In this book, Jim Wallace documents the lives of his mother and aunt, Edith and Ethel Scott, twins growing up in Wolfboro, a New Hampshire village. Using diaries and artifacts inherited from his family, Wallace reconstructs small-town New England life in the first decades of the twentieth century. To many, the lives of these two girls will seem idyllic and it was in many ways. The girls attend grade school and high school in their town and then go on to the University of Maine where they prepare themselves to teach. By luck, the young women end up in a two-room schoolhouse.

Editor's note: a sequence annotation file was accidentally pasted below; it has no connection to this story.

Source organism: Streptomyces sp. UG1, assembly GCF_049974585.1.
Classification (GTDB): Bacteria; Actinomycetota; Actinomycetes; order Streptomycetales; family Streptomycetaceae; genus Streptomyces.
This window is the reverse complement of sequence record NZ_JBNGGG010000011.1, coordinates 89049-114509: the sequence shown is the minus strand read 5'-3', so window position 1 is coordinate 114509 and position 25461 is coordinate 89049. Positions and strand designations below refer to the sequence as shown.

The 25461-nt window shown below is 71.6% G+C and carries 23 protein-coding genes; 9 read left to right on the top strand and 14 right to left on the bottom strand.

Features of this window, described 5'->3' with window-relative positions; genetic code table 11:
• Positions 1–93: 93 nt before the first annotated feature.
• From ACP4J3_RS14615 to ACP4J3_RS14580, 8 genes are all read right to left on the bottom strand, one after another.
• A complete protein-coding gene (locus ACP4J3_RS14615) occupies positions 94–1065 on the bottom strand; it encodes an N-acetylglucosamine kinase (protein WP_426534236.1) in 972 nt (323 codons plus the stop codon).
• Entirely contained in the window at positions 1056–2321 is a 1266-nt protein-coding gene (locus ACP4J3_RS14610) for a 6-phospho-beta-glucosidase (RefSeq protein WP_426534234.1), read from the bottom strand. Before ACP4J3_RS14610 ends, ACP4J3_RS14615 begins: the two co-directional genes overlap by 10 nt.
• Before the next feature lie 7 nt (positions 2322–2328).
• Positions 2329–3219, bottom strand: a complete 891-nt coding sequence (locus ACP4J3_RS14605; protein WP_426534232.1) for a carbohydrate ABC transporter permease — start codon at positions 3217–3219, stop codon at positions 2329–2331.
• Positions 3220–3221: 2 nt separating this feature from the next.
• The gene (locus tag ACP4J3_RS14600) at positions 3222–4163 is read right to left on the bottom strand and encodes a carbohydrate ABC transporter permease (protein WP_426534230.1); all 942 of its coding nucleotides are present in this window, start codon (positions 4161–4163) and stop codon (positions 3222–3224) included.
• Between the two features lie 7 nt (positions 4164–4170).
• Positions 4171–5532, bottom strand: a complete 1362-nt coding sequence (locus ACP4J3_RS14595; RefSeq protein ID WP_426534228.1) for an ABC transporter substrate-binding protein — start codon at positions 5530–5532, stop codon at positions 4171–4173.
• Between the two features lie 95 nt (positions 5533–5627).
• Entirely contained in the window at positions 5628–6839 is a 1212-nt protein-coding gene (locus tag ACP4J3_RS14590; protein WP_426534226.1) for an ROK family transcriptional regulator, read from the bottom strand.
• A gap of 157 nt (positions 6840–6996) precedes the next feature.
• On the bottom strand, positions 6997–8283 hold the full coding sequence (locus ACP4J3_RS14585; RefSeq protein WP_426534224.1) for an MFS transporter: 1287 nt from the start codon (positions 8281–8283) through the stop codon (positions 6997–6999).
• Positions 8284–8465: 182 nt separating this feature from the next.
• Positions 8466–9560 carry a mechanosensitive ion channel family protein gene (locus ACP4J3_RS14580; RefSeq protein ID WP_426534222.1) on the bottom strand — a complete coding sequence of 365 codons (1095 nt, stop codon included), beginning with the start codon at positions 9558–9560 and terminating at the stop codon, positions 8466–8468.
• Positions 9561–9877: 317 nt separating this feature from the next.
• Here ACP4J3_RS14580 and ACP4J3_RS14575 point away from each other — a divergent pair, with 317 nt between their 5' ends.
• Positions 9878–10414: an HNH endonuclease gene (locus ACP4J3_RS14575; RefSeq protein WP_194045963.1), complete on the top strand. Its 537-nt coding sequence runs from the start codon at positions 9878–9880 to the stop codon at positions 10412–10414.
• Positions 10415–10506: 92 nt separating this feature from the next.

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The author grew up in Wolfeboro, NH, immersed in a traditional extended New England family. He has spent much of his adult life teaching and writing about schools and teachers. His books, articles, and reviews deal primarily with educational reform and with the education of immigrants. His degrees are from Earlham, Haverford, and Harvard. He is now eighty-two years old, and devotes his retirement to writing.
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